Objective intent. The court first found that substantial evidence supported the Board’s finding that the collective expectation of the parties, as objectively manifested, was that Lyons and the rest of the organizing committee would form an AVMA-accredited VSO named The American College of Veterinary Sports Medicine and Rehabilitation. While on the VSO organizing committee, Lyons never claimed ownership of prior use of the mark. Moreover, Lyons admitted that she expected that the VSO would be named The American College of Veterinary Sports Medicine and Rehabilitation.

Public association. Lyons contended that she used the mark as early as 1995 in the fundraising document entitled "The Equine Excellence Initiative," which was "widely disseminated to the veterinary community, sport-horse industry, philanthropic organizations and the public." The court, however, rejected this document as proof of use in commerce because it was written in the future tense, indicating Lyons’s future plans to form a VSO with the name of the mark. The record also showed that Lyons never engaged in advertising or marketing expenditures for the mark and, prior to 2003, never maintained a website for herself or her wholly-owned nonprofit organization, Homecoming Farms. Lyons also had no employees or volunteers, no students enrolled in educational courses offered under the mark, and no certification program.

In order to meet the use requirement for a service mark, the court explained that "an applicant must use the mark in advertising or sale of a service," and show that the service "was actually rendered in interstate commerce." The record in this case did not show that Lyons had met either requirement.

The College, on the other hand, provided extensive evidence of its use of the mark in connection with its education and certification programs. The College maintains an active website, and has certified at least 115 veterinarians, established 13 active residency programs in veterinary colleges, and conducted conferences and continuing education programs in collaboration with other AMVA-accredited VSOs. Therefore, substantial evidence supported the Board’s finding that the relevant public looks to the College, not Lyons, for services in connection with the mark.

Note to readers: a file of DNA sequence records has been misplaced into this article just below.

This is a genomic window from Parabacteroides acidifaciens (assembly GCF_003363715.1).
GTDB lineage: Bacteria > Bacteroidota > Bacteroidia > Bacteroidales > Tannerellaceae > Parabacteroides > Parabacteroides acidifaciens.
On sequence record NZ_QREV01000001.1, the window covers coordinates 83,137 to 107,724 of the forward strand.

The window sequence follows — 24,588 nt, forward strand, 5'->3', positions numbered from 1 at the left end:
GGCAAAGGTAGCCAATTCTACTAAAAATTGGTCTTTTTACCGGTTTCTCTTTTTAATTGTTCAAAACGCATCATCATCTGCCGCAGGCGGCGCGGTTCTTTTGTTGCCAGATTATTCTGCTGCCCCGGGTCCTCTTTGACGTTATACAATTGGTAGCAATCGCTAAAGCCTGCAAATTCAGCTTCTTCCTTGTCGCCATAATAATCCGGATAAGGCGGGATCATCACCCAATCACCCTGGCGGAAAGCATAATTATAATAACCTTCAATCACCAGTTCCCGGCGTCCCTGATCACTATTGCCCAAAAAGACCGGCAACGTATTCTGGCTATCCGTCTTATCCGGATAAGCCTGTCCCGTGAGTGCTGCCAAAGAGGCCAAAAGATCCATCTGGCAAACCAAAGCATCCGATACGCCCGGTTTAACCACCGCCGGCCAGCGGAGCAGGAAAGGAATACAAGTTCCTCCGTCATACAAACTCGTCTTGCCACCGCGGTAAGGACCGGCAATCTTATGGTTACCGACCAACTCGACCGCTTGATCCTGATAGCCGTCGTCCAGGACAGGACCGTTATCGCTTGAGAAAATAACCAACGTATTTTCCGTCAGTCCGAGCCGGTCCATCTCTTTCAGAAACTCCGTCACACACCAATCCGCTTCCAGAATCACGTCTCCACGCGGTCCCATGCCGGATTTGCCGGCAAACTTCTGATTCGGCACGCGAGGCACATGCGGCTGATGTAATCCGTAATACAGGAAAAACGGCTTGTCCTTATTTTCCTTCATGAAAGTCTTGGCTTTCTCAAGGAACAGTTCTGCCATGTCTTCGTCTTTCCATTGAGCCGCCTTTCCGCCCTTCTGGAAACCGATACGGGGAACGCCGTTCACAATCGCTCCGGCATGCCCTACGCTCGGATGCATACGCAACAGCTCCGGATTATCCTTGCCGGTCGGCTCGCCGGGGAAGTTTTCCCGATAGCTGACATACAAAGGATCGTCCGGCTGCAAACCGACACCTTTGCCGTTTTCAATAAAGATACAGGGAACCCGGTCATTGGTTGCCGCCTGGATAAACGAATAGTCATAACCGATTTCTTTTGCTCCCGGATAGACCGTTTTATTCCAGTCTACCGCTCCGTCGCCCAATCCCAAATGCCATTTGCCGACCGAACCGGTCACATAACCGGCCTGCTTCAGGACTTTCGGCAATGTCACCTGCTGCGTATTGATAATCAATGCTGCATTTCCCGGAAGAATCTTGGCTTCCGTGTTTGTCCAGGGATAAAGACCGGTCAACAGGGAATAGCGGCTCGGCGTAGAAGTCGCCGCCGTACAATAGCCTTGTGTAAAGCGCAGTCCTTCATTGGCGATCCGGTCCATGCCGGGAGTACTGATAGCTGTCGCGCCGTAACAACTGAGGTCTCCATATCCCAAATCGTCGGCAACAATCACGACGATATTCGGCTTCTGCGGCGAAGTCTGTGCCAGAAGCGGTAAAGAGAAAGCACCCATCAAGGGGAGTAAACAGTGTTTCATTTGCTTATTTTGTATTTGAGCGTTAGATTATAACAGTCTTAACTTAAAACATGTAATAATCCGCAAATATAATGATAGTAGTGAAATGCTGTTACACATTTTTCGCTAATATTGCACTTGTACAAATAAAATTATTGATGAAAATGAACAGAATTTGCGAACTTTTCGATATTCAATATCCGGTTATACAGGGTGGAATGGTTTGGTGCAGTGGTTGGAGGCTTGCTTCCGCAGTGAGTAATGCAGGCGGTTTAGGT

Qualify of goods and services. Lastly, substantial evidence supported the Board’s determination that the relevant public looks to the College to stand behind the quality of the educational and certification services associated with the mark. Because the College has earned AVMA accreditation, the veterinarians it certifies may hold themselves out as AVMA-approved specialists.

"While Lyons may have been the first to use the mark, the record shows that her use never rose to the level of use in commerce," the court said. Instead, the “lion’s share of the evidence" supported the Board’s decision that "the College used the mark in commerce before Lyons, and Lyons cannot in effect appropriate it." The Board’s decision was affirmed.

The case is No. 2016-2055.

Attorneys: Stephen J. Lyons (Klieman & Lyons) for Sheila Lyons, DVM. David A. Kluft (Foley Hoag, LLP) for The American College of Veterinary Sports Medicine and Rehabilitation.

Companies: The American College of Veterinary Sports Medicine and Rehabilitation

MainStory: TopStory Trademark FedCirNews